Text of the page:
There is a piyut in the Pesach Haggadah (U’v’chein Va’amartem) that states that Avraham Avinu served matzah to the three angels who visited him because it was Pesach at that time. Rashi quotes this opinion on the p’sukim in B’reishis (B’reishis 19:3) and says that Lot did the same for the mal’achim who came to S’dom. How can this be? The mitzvah of Matzah originates from the event of Y’tzias Mitzrayim – an event that would not occur for another few centuries!
Circles in Time
To understand why Avraham and Lot served their guests matzah before Pesach even occurred, we must develop a deeper understanding of time. Time does not move along one continuous, straight line; it actually circles around in a repeating yearly cycle. As the Ramchal explains, Hashem created thematic cycles of time, where each point in the year holds unique spiritual energies. Rosh HaShanah, Yom Kippur, Sukkos, and all the chagim are each associated with its own unique spiritual themes in time.
This deep understanding transforms our perception of time. We don’t celebrate freedom each year on the 15th of Nisan because that’s when the Jews were freed from Egypt; rather the Jews were redeemed from Egypt on the 15th of Nisan because that is z’man cheiruseinu, the time of freedom. That power of freedom is what allowed the Jews to escape the slavery of Mitzrayim. This is why Avraham and Lot ate matzah long before the actual g’ulah. Matzah represents freedom, and Avraham and Lot tapped into the spiritual waves of freedom that were inherent at that point in time. They were not commemorating a historical event; they were tapping into the deep energies of time inherent at the point in the circle. So, too, we do not simply commemorate a historical event as we experience each holiday, but rather, we tap into the deep energies inherent at that point in time. Thus, it is clear that time is not a continuous line, but a circle.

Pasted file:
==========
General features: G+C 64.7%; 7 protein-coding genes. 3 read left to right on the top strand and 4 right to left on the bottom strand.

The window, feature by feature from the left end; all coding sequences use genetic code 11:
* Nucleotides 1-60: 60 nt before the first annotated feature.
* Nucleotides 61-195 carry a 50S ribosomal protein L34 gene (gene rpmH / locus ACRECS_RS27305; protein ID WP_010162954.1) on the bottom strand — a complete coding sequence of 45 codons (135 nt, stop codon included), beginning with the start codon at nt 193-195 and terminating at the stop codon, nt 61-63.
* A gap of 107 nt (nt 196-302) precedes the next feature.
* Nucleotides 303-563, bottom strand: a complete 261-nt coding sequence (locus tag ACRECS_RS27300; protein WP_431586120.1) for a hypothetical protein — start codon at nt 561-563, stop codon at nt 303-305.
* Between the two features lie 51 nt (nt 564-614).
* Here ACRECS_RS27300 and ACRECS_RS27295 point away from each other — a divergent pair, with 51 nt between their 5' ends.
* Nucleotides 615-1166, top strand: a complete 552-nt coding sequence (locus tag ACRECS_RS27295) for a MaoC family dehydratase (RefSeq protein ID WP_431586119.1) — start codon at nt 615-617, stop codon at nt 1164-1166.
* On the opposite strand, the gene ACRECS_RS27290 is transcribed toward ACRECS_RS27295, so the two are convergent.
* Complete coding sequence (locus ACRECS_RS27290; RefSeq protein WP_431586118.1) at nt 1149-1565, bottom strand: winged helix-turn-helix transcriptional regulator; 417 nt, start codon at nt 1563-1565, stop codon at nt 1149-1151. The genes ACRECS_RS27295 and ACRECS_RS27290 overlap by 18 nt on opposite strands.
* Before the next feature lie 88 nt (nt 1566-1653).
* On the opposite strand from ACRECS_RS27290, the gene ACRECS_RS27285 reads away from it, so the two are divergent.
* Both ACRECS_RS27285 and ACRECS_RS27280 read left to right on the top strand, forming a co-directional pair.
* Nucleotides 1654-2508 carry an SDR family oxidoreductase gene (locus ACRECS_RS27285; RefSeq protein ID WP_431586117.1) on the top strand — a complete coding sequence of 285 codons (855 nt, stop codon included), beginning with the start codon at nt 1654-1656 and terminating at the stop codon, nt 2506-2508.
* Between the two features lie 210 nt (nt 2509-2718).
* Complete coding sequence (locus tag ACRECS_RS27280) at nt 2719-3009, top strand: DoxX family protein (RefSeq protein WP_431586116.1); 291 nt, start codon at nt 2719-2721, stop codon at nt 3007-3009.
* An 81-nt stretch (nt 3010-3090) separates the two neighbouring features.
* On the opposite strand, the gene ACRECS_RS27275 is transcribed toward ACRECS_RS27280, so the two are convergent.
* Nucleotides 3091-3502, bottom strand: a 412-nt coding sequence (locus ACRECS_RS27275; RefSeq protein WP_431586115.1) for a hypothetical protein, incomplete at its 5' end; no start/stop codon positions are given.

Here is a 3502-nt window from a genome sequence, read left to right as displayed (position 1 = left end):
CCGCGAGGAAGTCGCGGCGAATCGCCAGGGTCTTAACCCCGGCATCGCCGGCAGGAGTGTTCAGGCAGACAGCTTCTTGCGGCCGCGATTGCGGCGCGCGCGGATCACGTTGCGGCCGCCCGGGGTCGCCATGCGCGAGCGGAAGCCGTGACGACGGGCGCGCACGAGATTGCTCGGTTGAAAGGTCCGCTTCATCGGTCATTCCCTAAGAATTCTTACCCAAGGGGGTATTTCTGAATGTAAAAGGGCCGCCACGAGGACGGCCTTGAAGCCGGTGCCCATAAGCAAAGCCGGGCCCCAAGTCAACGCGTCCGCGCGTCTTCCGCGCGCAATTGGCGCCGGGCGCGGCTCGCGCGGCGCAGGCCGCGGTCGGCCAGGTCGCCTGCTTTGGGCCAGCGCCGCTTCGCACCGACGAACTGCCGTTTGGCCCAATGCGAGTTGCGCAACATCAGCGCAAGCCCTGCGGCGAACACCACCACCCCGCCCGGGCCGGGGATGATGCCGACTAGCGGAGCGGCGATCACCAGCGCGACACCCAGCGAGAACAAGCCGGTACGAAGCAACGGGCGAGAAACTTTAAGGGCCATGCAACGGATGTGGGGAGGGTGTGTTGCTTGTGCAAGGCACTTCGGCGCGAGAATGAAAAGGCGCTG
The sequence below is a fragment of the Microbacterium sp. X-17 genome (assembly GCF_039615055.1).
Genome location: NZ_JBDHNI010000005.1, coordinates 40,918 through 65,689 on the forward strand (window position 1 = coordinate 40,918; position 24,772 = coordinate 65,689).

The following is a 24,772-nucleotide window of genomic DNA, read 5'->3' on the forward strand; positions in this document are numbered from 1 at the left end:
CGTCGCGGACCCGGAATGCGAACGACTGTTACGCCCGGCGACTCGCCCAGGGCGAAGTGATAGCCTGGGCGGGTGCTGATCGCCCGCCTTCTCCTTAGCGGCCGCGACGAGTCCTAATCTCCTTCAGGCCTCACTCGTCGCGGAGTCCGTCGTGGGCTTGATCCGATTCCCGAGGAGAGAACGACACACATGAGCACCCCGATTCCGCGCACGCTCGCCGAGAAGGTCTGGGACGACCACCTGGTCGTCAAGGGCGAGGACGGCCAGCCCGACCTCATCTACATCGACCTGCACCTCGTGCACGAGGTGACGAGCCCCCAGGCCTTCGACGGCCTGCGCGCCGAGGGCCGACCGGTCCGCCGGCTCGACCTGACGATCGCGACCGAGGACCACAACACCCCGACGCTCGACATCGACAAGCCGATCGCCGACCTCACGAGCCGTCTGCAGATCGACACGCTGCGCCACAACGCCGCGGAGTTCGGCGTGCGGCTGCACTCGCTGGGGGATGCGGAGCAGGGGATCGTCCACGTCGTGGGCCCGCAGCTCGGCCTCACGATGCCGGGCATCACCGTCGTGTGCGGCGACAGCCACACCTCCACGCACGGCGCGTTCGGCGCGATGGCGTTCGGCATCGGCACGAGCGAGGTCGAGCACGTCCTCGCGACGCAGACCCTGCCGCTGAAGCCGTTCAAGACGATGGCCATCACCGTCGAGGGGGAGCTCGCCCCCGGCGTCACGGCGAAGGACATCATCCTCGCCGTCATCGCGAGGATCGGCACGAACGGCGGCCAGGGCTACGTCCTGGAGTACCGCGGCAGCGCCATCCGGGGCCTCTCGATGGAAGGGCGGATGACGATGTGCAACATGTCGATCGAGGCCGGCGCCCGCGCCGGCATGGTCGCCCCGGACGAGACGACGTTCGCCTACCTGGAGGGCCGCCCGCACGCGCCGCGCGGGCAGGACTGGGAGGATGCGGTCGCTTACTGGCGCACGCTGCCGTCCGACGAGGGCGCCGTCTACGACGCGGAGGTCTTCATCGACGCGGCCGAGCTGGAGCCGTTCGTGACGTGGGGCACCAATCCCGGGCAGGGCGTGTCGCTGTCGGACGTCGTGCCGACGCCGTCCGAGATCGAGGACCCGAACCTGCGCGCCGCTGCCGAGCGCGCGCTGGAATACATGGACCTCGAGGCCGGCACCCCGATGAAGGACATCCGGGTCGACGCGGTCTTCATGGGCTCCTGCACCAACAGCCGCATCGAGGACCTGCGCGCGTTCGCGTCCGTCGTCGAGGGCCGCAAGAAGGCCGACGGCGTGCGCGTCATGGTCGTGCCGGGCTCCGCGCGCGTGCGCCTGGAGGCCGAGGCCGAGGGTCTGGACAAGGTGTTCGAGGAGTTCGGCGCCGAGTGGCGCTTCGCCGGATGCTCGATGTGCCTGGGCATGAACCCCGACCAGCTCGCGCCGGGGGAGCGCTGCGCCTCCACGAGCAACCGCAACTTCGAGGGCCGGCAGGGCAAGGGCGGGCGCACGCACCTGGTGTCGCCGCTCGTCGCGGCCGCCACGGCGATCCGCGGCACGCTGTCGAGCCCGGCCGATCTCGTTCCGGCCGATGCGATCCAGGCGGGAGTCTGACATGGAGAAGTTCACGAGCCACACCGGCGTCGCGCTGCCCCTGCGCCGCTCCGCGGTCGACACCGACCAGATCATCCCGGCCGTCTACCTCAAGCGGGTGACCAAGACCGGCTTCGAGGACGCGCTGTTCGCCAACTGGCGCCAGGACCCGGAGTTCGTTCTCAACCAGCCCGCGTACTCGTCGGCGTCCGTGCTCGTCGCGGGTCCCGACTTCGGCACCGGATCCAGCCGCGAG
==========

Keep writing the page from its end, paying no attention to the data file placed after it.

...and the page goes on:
Spirals in Time
However, even the circle analogy is limiting. If time were indeed a circle, each point of the year would simply be a recreation and repetition of that point from the previous year, from the previous time around the circle. That would be pointless. As we previously mentioned, we do not seek to re-experience the past each year. Our goal is to expand upon what we have created year by year, so that this year, when we return to that same point on the circle from last year, we are in a fundamentally different place. Each Rosh HaShanah should be higher than the previous one; each Pesach, a new Pesach, and each Shavuos, a new Shavuos. Through our growth and ascension we are able to convert the two-dimensional circle into a three dimensional spiral, traversing along the same circle at ever greater heights. We maintain the circularity while achieving ascension.